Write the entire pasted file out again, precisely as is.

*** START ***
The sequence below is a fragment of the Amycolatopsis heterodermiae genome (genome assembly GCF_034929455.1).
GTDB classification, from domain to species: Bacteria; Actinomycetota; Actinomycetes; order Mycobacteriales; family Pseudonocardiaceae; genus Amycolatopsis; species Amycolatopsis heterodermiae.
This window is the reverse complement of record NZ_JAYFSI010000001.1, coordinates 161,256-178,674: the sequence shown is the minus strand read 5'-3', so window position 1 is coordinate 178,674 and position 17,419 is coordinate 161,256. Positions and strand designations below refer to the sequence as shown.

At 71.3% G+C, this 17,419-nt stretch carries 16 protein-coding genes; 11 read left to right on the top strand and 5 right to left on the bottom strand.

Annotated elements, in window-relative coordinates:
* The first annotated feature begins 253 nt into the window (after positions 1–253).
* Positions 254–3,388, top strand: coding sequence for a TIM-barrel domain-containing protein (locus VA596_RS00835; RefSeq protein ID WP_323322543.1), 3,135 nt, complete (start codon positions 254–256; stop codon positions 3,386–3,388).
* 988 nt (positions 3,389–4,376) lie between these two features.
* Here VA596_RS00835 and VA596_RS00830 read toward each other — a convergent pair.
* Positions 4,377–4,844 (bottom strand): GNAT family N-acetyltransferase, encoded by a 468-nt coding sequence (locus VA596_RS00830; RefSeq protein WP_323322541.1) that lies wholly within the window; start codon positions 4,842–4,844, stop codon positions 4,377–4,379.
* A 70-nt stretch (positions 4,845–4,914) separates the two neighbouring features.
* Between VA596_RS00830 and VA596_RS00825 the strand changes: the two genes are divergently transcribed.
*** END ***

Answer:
The sequence below is a fragment of the Amycolatopsis heterodermiae genome (genome assembly GCF_034929455.1).
GTDB classification, from domain to species: Bacteria; Actinomycetota; Actinomycetes; order Mycobacteriales; family Pseudonocardiaceae; genus Amycolatopsis; species Amycolatopsis heterodermiae.
This window is the reverse complement of record NZ_JAYFSI010000001.1, coordinates 161,256-178,674: the sequence shown is the minus strand read 5'-3', so window position 1 is coordinate 178,674 and position 17,419 is coordinate 161,256. Positions and strand designations below refer to the sequence as shown.

At 71.3% G+C, this 17,419-nt stretch carries 16 protein-coding genes; 11 read left to right on the top strand and 5 right to left on the bottom strand.

Annotated elements, in window-relative coordinates:
* The first annotated feature begins 253 nt into the window (after positions 1–253).
* Positions 254–3,388, top strand: coding sequence for a TIM-barrel domain-containing protein (locus VA596_RS00835; RefSeq protein ID WP_323322543.1), 3,135 nt, complete (start codon positions 254–256; stop codon positions 3,386–3,388).
* 988 nt (positions 3,389–4,376) lie between these two features.
* Here VA596_RS00835 and VA596_RS00830 read toward each other — a convergent pair.
* Positions 4,377–4,844 (bottom strand): GNAT family N-acetyltransferase, encoded by a 468-nt coding sequence (locus VA596_RS00830; RefSeq protein WP_323322541.1) that lies wholly within the window; start codon positions 4,842–4,844, stop codon positions 4,377–4,379.
* A 70-nt stretch (positions 4,845–4,914) separates the two neighbouring features.
* Between VA596_RS00830 and VA596_RS00825 the strand changes: the two genes are divergently transcribed.